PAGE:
Issue: How to fix "Secure Boot State Unsupported" error in Windows?
Hello. I tried upgrading my PC to Windows 11 but I got the “Secure Boot State Unsupported” error. How do I fix this?
Secure Boot State is a security feature built into modern computer systems, including Windows PCs, that prevents unauthorized firmware, operating system, and driver software from running during the boot process. It ensures that only digitally signed and trusted applications can be loaded and executed, lowering the risk of malware or unauthorized software being installed on the computer.
When you enable Secure Boot, the system verifies the digital signatures of the boot loader, kernel, and other critical components before allowing them to run. Secure Boot prevents any component from loading if it lacks a valid signature or is not recognized as trustworthy, thereby increasing system security. In recent years, this feature has become a standard security measure and is usually enabled by default on most computers.
Users may encounter the “Secure Boot state unsupported” error message when upgrading to a new operating system, such as Windows 11. When the system's Secure Boot feature is not supported or recognized by the Windows installer or other boot-related processes, this error occurs. As a result, users may encounter issues during the installation process, and in some cases, they may be unable to complete the upgrade.
Users may need to check their computer's firmware settings (BIOS or UEFI) to see if Secure Boot is enabled and supported in order to resolve the “Secure Boot state unsupported” error. If Secure Boot is not supported, users may need to consider other options, such as upgrading their hardware to a compatible system that supports Secure Boot or reverting to a previous operating system version that is compatible with their current hardware configuration.
In this guide, you will find 5 steps that should help you fix “Secure Boot State Unsupported” error. Run a maintenance tool like FortectMac Washing Machine X9 that can fix most system errors, BSODs, corrupted files, and registry issues if you experience any other OS issues. Otherwise, follow the step-by-step instructions below.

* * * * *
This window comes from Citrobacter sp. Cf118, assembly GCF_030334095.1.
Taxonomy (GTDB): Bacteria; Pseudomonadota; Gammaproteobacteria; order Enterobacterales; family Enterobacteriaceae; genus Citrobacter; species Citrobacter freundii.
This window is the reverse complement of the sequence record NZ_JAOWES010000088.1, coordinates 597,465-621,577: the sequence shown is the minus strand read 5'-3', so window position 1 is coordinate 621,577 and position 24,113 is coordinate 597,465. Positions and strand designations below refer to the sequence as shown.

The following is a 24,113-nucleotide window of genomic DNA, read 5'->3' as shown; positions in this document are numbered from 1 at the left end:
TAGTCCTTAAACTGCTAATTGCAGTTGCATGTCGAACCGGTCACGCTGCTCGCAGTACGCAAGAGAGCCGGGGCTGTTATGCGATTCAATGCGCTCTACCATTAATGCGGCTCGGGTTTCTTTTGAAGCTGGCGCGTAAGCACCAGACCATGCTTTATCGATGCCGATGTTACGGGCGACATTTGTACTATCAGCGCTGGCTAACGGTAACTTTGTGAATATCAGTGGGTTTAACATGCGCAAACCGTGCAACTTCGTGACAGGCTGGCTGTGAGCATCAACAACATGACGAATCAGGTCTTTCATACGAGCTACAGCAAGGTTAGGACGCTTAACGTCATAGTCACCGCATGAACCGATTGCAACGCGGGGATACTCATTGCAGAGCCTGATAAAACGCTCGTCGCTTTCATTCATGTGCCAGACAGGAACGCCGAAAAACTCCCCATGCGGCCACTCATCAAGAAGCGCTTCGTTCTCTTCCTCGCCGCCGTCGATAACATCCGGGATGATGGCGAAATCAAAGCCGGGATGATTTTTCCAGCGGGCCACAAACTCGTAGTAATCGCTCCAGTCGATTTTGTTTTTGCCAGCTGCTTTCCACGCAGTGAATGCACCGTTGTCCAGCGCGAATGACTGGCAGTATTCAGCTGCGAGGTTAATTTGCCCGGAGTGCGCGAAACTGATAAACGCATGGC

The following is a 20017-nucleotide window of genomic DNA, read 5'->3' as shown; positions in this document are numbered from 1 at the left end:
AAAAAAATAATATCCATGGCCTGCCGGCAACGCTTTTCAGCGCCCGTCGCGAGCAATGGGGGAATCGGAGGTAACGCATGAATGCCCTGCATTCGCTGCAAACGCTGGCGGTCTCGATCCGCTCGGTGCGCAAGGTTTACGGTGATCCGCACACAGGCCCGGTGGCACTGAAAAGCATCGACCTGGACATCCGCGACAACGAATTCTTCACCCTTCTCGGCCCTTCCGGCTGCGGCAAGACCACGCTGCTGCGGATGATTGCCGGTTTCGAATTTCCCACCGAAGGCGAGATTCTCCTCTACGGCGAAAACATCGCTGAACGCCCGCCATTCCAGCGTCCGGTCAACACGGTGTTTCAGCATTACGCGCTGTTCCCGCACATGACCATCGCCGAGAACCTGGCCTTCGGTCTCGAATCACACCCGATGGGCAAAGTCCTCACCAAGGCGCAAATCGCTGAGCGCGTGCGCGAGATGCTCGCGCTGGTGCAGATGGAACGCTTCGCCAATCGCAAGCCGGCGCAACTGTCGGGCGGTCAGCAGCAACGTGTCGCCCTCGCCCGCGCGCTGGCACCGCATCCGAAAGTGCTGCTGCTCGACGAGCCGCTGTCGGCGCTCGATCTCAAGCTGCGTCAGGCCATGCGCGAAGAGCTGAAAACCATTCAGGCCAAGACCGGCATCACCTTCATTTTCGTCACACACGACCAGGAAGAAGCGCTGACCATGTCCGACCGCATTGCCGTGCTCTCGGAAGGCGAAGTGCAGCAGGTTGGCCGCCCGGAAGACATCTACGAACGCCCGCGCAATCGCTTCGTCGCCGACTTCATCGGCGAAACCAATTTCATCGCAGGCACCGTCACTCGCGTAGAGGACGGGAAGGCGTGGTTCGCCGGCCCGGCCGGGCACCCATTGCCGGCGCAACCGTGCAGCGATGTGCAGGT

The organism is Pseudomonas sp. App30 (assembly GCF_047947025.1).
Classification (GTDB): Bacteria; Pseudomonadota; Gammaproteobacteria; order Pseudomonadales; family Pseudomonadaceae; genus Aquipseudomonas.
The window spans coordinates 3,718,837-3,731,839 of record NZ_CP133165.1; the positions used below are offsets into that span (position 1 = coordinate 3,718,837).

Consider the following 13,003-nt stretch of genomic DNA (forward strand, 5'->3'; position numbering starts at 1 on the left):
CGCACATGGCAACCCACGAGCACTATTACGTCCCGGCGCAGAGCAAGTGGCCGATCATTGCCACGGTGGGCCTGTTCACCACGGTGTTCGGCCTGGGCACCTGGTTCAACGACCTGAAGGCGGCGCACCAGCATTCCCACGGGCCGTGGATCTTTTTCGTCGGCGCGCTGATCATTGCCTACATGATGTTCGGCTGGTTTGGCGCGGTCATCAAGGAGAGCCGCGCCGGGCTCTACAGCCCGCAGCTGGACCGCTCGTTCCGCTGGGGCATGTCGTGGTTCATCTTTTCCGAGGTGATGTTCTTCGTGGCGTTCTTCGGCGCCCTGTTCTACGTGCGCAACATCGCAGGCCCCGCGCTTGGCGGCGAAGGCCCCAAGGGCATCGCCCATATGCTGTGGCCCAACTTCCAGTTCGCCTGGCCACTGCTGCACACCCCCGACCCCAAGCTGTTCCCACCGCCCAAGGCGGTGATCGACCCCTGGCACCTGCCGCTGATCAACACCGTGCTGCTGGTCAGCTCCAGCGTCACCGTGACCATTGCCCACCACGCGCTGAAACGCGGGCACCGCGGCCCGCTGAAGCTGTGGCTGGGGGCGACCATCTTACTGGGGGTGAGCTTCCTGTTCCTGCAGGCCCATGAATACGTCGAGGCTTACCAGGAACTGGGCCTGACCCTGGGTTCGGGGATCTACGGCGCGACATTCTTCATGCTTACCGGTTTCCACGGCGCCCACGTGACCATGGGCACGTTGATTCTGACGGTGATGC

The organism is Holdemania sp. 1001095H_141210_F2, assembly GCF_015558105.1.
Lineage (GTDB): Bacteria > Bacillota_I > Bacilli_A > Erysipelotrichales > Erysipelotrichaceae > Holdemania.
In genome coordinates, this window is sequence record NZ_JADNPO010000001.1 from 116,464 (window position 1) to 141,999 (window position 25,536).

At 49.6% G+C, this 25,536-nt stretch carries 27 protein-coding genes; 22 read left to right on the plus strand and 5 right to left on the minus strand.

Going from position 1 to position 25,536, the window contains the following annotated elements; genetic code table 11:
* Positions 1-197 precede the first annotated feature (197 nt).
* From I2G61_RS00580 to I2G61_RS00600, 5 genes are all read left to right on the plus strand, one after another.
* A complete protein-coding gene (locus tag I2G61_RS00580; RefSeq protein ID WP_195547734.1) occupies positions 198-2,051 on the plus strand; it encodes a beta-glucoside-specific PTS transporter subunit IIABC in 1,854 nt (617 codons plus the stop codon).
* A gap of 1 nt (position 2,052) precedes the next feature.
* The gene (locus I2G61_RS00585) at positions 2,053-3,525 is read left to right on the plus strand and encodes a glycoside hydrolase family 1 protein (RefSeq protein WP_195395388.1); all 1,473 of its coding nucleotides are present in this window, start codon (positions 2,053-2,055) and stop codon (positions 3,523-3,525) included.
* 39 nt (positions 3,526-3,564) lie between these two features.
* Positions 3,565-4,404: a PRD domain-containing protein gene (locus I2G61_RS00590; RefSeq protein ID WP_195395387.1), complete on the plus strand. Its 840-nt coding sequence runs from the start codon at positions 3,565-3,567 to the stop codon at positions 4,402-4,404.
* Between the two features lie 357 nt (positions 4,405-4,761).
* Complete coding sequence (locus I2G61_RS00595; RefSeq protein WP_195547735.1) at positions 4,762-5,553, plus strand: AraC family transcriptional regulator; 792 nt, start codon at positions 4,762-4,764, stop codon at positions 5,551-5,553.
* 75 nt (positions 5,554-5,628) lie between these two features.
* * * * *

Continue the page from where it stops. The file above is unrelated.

Method 1. Enable Secure Boot in BIOS
- Press the Windows key + R to open the Run dialog box.
- Type msinfo32 and press Enter. This will open the System Information window.
- Click on System Summary in the left panel.
- Check the Secure Boot State in the right pane. If it shows Off, you need to enable it through your BIOS.
- Press the Windows key + I to open the Settings menu.
- Navigate to System and then select Recovery.
- Click on Restart now located next to Advanced startup.
- Choose Troubleshoot and then Advanced options.
- Select UEFI Firmware Settings and click Restart. This will boot your computer directly into the Windows UEFI BIOS.
- Once in the BIOS Setup, locate the Secure Boot option.
- Switch to the Secure Boot section.
- Check the box next to Secure Boot Enable to enable it.
Method 2. Enable TPM Support
- Open the Run dialog box.
- In the search bar, type tpm.msc and press Enter.
- In the TPM management window, click on Action in the top bar.
- Choose Prepare the TPM from the context menu.
- Restart your computer to complete the TPM preparation process.
Method 3. Change BIOS Mode to UEFI
- Open the BIOS page on your computer.
- Choose Boot Sequence from the left panel.
- Check the option for UEFI under Boot List Options.
- Save the changes made to the Boot Sequence settings.
- Restart your computer to apply the changes.
Method 4. Convert the Partition Style
- Press the Windows key + X to open the Power menu.
- Choose Disk Management from the list.
- In the Disk Management window, right-click on the hard disk drive and choose Properties from the context menu. Then, switch to the Volumes tab.
- Check the Partition style. If it shows Master Boot Record (MBR), you will need to convert it to GPT.
- Open the Start Menu by pressing the Windows key.
- Type Command Prompt in the search bar, and right-click on it to select Run as administrator from the right pane.
- In the Command Prompt, type:
mbr2gpt /validate /allowfullOS
- Press Enter. This command will validate the partition.
- Once the validation is complete, type:
mbr2gpt /convert /allowfullOS
- Press Enter to initiate the MBR to GPT conversion process.
Method 5. Try Clean Boot
- Open the Search menu, type in system configuration, and press Enter.
- Under the Services tab, tick the Hide all Microsoft services box.
- Click on Disable all button.
- Head over to the Startup tab and click on Open Task Manager.
- Select a third-party program and click on Disable at the top.
- Repeat this step to disable all third-party apps and programs.
- Restart your PC to enter the clean boot state and see if the issue persists.
- If the issue disappeared in the clean boot state, then you can be certain that a third-party app is causing it.
- Go through all recently installed apps or programs and remove them one by one.
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